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The DVE 3D CreateSpace: Science Fiction or Your New Immersive Collaboration System

January 23, 2012 | David S. Maldow, Esq.
dve_createspace.jpgDVE has just announced their new DVE 3D CreateSpace offering. We spoke with Dr. Steve McNelley, (Co-Founder of DVE), to get the inside scoop (check out Howard Lichtman's previous interview with Steve). This complete room solution features the DVE Immersive Podium (see the standing figure at the top left of the image above). The podium provides a volumetric augmented reality version of the presenter. In other words, participants in the meeting room will see an image of the remote speaker who appears to be 3D, and in turn, can view and interact with physical meeting participants. The YouTube video below demonstrates the DVE Immersive Podium in action at the 2010 Las Vegas Infocomm show.



Steve explained that DVE has a number of government and aerospace clients that are deeply involved in research, development, and engineering. These organizations rely heavily on collaborative teamwork and training. They needed a way to bring a person into a room as if they were right there, along with a large community screen to view quality video and computer images next to the augmented reality image of the presenter. DVE is creating customized training and collaboration room solutions to meet these requirements.  The room also can be configured to meet military training, as well as command and control specifications.

Although it appears that the DVE Immersive Podium is really the centerpiece of this offering, after speaking with Steve, I am of the opinion the DVE "Creation Stations" are equally important. As shown in the image above, each physical seat in the room comes equipped with a dual monitor work station. These systems are loaded with 3D content creation software and set up for easy sharing with other Creation Stations (in the same room, or at other 3D CreateSpace locations). This makes the solution extremely valuable for collaboration teams in aerospace, animation, medical, government, education, and any of the engineering disciplines. Each individual can be involved with, and collaborate simultaneously on, any other individual's work.

It should be noted that this goes well beyond the standard 5 fps screenshare you have come to expect from standard videoconferencing and telepresence solutions. DVE offers full-on animated 3D modeling with the ability to view sequences at 60 fps. When digging into engineering issues like the airflow over a wing, or the inner workings of an engine, the advantage of 3D modeling collaboration over standard collaboration are obvious. Please see the video below of the DVE Immersion Room for some examples of 3D models displayed via DVE technology.




Augmented Reality - The DVE Definition
DVE has been at the forefront of augmented reality (AR) collaboration for decades so we took this opportunity to ask Steve for his definition of the term. Steve stated that in his opinion there are two types of augmented reality, which I will describe below.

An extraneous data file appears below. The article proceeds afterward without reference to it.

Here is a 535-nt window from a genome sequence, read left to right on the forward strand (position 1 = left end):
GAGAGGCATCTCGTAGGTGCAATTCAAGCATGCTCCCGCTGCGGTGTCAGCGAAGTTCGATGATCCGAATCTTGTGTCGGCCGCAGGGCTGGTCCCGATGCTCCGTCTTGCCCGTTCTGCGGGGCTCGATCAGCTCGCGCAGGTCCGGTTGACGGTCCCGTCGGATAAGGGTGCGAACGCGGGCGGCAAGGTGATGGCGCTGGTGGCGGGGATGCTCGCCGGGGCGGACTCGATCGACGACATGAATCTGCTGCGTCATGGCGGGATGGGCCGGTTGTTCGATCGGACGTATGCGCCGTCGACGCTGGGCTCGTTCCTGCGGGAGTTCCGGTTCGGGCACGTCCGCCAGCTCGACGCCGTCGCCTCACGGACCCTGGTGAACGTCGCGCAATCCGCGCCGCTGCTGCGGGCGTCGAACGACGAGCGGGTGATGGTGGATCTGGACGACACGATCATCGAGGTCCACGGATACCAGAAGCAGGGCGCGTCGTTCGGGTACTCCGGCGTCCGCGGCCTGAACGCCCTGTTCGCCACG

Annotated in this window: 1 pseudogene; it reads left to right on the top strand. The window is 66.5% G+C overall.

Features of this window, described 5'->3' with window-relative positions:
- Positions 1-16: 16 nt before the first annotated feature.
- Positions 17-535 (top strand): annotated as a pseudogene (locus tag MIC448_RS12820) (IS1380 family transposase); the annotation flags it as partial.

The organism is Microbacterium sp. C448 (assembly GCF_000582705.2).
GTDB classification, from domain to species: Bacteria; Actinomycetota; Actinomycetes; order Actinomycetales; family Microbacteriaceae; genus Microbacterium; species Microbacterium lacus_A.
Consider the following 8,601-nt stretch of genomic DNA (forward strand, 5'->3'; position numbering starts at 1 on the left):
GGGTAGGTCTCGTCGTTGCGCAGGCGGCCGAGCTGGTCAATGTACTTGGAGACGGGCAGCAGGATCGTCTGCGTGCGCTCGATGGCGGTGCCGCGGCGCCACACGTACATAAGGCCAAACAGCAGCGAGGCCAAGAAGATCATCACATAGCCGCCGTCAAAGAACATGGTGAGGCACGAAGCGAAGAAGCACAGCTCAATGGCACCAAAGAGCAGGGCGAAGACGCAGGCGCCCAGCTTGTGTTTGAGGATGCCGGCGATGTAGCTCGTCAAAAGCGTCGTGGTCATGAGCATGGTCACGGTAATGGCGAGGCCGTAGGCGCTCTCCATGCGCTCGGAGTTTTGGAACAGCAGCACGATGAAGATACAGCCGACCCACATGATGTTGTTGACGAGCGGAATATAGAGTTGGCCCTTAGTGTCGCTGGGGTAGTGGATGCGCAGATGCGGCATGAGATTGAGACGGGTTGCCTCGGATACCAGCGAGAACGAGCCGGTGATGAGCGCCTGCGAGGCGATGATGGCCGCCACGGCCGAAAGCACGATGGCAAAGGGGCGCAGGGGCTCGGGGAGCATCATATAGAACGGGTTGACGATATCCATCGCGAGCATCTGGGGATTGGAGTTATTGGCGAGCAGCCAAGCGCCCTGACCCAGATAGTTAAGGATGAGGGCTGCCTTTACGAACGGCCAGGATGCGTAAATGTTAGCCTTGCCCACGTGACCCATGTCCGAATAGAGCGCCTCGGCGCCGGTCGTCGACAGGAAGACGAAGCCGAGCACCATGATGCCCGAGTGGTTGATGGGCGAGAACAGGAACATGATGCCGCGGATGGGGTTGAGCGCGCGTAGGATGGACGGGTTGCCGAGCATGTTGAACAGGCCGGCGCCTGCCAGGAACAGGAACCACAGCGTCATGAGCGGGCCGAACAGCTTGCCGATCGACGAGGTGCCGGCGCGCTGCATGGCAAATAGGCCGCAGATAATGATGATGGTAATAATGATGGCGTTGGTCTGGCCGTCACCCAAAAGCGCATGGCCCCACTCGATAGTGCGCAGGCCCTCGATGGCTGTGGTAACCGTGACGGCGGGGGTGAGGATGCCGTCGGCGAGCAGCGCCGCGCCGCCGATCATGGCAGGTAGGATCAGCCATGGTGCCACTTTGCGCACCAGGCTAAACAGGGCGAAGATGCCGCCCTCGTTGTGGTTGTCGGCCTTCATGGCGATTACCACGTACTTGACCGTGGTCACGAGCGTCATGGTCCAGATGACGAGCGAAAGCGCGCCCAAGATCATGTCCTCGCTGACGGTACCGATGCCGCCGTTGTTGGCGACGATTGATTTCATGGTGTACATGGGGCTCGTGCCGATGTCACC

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Natural Augmented reality layers projected video images of participants into a real space as in this scene from one of the Star Wars films.

1. Natural Augmented Reality - This type of AR uses technology to layer a video image in the physical space of an actual room. This gives the appearance of placing the actual object (or person) within the room, as opposed to placing a two dimensional image of a person on a monitor. The DVE Immersion Podium is an example of this type of augmented reality. The remote participant appears to be physically standing in the room, at the podium.  Another example of this type of technology is the holographic images of the Jedi's participating in the Jedi Council meetings the Star Wars movies (see above).

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Superimposed Augmented reality adds animated objects or digital data  to a screen to provide additional information or a compelling visual effect.

2. Superimposed Augmented Reality
- This type of AR uses a video camera to record accurate images of the room, and then adds animated objects or digital data to the screen, logically superimposed upon the real images. For example, in the image above a customer holds a Lego set in front of an AR device. The camera captures the image and a computer superimposes the animated object. So the customer looking in the screen will see herself holding the box, with an animated version of the completed toy hovering above it. Check out this video of the Lego AR in action. Starbucks has even used this technology for a holiday promotion, displaying AR images on customers' iPhones superimposed over their coffee cups.




About the Author
David_Maldow_with_text.jpg
David Maldow is a visual collaboration technologist with the Human Productivity Lab and an associate editor at Telepresence Options. David has extensive expertise in testing, evaluating, and explaining telepresence and other visual collaboration technologies. David is focused on providing third-party independent testing of telepresence and visual collaboration endpoints and infrastructure and helping industry participants explain complicated subjects through white papers and other end-user facing publications.






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